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prapanj April 17, 2009 01:05

Paraview in Prallel (server-client)

I use paraview without the foamreader. So that I convert to VTK using foamToVTK. I have paraview installed (built myself) on a multiprocessor machine(8 processors). Now I have these basic questions.

1. Do I have to decomposePar the case before opening it in paraview?
2. If yes, then when I do foamToVTK, I dont get the time directories in the processor* folders written into the VTK folder. Is there a way I can write the subdomains into VTK ?
3. When I do mpirun -np 8 paraview, does it work for a non-decomposed case too?
4. Or should I mandatorily install the foam reader to do this?

PS: I have not installed any parallel reader after building paraview.

wolle1982 April 21, 2009 06:24


if you run mpirun -np 8 paraFoam (or paraView) paraView will open (8 times) but there is no benefit to more processors. It still runs on one processor. decomposing the case doesn't help eather.

maybe someone knows how to (i also struggle with a huge case).

brosemu April 25, 2009 21:37

MPI version and Libraries?
I'm trying to compile ParaView3.5 with MPI support. I'm on a Mac and have tried openmpi, MPICH, and MPICH2 with various combinations of:


and while it is building it will error out at some point or other depending on the combination of MPI settings. Does anyone have a tried and true way of installing on an Intel Mac?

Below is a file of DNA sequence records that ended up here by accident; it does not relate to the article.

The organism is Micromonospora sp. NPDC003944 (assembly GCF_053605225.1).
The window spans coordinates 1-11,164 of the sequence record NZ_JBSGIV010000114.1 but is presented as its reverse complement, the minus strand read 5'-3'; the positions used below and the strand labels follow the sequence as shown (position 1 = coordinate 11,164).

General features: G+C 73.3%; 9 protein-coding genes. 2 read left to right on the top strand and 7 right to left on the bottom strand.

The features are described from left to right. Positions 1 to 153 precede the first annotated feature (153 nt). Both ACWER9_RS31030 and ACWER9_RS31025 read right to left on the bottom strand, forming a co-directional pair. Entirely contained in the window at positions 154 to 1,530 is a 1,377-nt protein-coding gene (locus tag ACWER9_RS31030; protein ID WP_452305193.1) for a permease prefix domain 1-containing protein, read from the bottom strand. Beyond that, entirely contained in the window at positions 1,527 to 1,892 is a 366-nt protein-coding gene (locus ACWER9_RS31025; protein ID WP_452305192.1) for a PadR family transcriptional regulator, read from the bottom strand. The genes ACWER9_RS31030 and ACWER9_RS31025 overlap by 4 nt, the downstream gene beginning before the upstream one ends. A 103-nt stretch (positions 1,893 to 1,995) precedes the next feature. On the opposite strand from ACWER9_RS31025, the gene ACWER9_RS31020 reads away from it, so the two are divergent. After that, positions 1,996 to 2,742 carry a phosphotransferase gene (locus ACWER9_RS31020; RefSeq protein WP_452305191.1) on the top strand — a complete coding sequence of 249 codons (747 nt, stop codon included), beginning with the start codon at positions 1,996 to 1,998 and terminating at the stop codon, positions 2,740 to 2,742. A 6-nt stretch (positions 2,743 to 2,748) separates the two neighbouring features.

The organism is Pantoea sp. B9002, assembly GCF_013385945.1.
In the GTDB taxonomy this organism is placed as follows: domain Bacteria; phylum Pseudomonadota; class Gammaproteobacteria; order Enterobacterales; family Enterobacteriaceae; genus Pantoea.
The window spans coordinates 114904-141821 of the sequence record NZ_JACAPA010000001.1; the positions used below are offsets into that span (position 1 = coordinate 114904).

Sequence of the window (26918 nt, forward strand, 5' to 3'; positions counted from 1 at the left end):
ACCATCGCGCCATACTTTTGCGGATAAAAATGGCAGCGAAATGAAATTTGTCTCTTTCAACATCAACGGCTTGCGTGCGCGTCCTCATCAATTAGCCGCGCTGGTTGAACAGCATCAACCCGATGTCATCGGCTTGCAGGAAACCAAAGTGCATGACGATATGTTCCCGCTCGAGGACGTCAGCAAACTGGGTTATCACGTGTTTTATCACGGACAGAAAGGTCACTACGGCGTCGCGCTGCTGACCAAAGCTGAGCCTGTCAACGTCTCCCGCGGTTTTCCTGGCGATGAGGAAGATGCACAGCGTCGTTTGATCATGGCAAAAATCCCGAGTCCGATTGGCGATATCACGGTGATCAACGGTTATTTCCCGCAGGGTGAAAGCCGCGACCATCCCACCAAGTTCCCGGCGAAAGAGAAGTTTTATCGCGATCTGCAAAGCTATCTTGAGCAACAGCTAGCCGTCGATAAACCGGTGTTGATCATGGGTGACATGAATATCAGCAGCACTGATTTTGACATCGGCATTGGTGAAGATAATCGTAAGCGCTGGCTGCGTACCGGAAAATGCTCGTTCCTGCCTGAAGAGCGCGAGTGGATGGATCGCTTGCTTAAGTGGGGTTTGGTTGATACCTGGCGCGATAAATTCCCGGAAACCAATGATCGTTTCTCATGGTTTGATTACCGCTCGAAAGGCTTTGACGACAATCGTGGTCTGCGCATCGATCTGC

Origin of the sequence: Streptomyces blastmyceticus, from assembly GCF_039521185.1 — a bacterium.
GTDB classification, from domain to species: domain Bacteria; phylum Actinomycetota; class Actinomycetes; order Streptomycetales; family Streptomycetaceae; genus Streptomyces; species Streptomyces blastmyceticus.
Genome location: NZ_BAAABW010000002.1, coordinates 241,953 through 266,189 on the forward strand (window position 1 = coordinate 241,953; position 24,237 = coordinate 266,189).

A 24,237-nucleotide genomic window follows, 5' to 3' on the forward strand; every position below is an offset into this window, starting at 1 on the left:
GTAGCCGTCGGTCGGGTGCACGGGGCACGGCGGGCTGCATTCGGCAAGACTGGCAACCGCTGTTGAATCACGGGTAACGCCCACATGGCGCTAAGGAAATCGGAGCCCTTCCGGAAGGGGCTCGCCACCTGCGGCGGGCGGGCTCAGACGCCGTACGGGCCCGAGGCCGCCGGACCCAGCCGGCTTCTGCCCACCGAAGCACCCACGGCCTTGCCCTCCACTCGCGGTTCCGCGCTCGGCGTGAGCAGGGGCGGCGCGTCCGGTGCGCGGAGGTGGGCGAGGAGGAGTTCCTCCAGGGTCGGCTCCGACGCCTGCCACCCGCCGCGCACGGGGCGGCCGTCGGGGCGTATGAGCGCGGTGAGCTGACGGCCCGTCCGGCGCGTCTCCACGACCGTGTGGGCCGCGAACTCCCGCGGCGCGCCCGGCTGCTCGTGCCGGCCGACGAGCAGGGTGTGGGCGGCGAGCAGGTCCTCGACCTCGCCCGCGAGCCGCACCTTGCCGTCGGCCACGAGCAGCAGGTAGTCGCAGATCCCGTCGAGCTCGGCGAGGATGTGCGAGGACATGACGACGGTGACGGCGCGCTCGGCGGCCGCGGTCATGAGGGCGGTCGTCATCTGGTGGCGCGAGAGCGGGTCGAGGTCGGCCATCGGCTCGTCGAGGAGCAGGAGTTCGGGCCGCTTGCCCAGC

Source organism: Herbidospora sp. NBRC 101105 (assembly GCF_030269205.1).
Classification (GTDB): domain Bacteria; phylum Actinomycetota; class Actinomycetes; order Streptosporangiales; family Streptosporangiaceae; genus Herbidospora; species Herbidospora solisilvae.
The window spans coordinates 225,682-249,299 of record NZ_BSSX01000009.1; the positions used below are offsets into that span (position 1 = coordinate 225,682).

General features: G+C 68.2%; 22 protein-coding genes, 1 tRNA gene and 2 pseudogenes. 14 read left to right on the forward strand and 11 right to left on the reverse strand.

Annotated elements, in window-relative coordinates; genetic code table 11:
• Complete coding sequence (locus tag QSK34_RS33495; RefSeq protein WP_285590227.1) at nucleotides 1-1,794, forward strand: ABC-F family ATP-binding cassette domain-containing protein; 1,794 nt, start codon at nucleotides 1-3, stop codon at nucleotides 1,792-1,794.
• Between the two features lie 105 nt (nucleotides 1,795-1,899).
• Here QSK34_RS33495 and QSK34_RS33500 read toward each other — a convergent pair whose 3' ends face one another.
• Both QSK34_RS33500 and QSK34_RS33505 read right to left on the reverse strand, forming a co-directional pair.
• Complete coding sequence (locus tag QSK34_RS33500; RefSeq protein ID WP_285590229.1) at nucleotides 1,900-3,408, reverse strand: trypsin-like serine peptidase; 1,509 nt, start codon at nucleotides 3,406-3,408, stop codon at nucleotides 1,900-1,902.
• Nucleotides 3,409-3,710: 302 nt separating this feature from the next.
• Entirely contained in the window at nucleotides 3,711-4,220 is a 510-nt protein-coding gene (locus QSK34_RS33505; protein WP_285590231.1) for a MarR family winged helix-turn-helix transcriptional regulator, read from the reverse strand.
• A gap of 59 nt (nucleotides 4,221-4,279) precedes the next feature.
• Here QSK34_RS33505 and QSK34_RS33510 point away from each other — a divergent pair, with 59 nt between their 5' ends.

carl July 28, 2010 12:38

Paraview parallel postprocessing
Hello together,

I have had this post somewhere else already 2 weeks ago but moved it here because I feel it fits better here.

Basically I try postprocessing a Star-CD Case (actually saved as Ensight data)
with paraview 3.8.0, and I want to make it compute in parallel. I have
paraview already compiled with MPI and MESA support on Ubuntu 10.04

It discribed in the paraview wiki:

In first experiements are done on a 2-Core machine, I got as far as

- in Paraview, connect to server
- Server setup as follows:
localhost, port 11111
Command: "mpirun -np 2 pvserver (optional: --off-screen-rendering)"

This is starting the 2 extra windows with (or without, respectively) the
rendered image.

The paraview processing works allright, yet the performance of the
parallel job is not any faster than when I just use paraview on a
single core, rather slightly slower. Neither can I find a significant
influence of the openGL-rendering, OK, so maybe my case is too simple
for that:

Case 1
paraview only: avg. 16 sec. / frame

Case 2
paraview client, server on localhost,
"mpirun -np 2 pvserver" (rendering via openGL:)
avg. 17 sec. / frame

Case 3
paraview client, server on localhost,
"mpirun -np 2 pvserver --off-screen-rendering":
avg. 17 sec. / frame

time documentation was done by via "save animation" and comparing the
timestamps, so they round to seconds. The animation was 5 frames long,
time per frame did not vary more than one sec. For details, see below.

Ideas that I have so far:

- parellizing does not help in my specific case (2-stroke engine,
moving mesh, filters are: "Cell Data to Point Data", slices and
iso-Surfaces), so I should use another testcase?

- the ENSIGHT reader is not parallelized?

- on a 2-core machine, effects are too small to be visible?

- do I need to decompose the computation domain somehow to tell
paraview how to seperate the data for the parallelization?

- computation time is very small compared to the time to fetch data